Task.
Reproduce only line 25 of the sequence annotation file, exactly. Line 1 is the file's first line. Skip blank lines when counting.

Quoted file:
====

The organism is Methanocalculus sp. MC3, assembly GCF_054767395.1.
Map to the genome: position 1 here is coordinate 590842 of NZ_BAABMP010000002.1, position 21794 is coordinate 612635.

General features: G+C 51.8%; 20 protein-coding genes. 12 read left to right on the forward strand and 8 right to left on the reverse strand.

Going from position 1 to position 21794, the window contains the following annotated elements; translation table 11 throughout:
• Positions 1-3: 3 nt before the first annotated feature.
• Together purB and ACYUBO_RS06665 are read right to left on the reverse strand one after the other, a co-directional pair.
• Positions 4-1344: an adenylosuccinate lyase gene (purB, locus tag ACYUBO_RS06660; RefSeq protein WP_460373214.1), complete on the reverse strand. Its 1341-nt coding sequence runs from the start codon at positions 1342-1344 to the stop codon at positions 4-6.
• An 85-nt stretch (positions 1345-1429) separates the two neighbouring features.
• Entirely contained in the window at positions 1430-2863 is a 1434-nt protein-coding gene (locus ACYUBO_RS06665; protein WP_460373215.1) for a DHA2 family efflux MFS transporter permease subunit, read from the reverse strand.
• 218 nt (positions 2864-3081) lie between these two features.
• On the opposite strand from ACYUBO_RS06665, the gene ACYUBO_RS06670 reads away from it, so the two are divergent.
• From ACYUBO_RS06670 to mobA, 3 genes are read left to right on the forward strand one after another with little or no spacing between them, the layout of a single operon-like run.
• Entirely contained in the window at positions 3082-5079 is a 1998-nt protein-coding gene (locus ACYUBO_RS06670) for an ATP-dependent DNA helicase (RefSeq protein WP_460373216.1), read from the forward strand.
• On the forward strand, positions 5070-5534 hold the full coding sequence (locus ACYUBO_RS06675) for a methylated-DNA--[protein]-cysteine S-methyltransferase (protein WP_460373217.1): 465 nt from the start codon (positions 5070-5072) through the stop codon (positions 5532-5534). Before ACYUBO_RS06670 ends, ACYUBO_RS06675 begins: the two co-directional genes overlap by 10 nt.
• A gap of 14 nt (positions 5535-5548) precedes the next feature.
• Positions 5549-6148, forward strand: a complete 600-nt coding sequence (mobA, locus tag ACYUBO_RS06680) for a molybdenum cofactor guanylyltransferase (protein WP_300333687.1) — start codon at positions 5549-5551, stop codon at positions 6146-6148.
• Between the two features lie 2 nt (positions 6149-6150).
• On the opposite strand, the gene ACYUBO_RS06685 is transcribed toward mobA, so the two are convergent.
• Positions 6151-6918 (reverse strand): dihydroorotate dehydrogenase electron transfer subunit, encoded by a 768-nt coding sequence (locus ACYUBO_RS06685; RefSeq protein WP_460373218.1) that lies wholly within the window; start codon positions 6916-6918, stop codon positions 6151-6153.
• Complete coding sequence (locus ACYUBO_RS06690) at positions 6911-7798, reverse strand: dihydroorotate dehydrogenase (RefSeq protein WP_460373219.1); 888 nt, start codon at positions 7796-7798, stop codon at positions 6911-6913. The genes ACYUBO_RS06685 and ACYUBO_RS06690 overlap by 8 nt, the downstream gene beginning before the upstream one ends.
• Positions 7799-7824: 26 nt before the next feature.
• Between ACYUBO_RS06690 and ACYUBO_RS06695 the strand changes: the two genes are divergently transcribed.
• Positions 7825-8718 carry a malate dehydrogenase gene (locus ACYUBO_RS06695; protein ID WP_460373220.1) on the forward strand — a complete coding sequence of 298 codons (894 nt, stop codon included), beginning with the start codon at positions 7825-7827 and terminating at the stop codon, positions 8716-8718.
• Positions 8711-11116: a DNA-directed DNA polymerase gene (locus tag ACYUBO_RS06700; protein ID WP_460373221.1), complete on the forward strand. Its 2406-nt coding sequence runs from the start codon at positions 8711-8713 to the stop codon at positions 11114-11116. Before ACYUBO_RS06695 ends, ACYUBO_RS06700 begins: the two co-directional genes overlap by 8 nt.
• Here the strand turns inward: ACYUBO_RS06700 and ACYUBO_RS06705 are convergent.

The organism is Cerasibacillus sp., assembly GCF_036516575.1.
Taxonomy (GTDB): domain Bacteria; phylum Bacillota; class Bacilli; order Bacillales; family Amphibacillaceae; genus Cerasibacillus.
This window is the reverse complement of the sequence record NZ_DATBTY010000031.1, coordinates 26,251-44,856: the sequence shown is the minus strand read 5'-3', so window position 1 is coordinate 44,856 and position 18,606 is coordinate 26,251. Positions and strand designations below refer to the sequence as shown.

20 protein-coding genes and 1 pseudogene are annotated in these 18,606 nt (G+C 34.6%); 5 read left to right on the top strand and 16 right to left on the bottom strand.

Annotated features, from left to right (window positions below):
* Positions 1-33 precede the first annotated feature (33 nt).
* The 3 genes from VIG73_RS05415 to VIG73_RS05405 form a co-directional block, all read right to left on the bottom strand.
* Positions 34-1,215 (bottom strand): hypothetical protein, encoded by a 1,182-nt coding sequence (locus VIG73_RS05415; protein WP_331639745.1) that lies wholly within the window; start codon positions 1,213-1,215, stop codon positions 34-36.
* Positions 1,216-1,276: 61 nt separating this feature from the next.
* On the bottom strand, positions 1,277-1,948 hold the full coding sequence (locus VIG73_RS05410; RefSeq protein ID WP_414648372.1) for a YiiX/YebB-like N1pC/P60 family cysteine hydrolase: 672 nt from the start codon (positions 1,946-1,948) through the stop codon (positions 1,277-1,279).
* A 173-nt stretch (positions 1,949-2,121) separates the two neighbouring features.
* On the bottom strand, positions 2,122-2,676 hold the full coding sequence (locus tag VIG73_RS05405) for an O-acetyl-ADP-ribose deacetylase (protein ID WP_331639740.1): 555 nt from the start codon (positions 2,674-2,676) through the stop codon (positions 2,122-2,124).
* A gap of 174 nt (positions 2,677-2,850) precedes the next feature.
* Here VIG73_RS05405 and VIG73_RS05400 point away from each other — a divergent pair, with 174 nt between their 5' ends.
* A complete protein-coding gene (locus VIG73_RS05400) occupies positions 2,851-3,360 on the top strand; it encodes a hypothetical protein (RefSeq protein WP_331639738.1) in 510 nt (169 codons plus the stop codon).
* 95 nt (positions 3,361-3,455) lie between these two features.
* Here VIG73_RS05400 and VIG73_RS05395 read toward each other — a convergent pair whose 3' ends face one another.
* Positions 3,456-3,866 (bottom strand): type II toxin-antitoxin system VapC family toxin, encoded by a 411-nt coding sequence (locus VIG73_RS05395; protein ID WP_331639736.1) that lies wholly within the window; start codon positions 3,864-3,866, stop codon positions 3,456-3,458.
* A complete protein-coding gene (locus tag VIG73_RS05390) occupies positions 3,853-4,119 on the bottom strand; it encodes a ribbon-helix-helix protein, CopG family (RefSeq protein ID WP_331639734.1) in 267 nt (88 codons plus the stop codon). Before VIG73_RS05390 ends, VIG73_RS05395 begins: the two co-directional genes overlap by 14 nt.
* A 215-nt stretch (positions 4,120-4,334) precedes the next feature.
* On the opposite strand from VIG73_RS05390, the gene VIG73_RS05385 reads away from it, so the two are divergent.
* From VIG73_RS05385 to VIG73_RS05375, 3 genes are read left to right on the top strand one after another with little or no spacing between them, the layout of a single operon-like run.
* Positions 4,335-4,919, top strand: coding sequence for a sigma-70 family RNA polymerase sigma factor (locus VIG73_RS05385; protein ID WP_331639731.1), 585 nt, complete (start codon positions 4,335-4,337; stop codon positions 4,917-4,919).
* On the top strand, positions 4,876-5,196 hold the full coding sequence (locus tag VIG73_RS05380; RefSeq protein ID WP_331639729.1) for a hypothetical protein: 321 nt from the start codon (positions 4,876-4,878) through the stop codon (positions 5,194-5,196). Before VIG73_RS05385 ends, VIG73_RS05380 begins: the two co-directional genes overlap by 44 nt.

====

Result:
• Here the strand turns inward: ACYUBO_RS06700 and ACYUBO_RS06705 are convergent.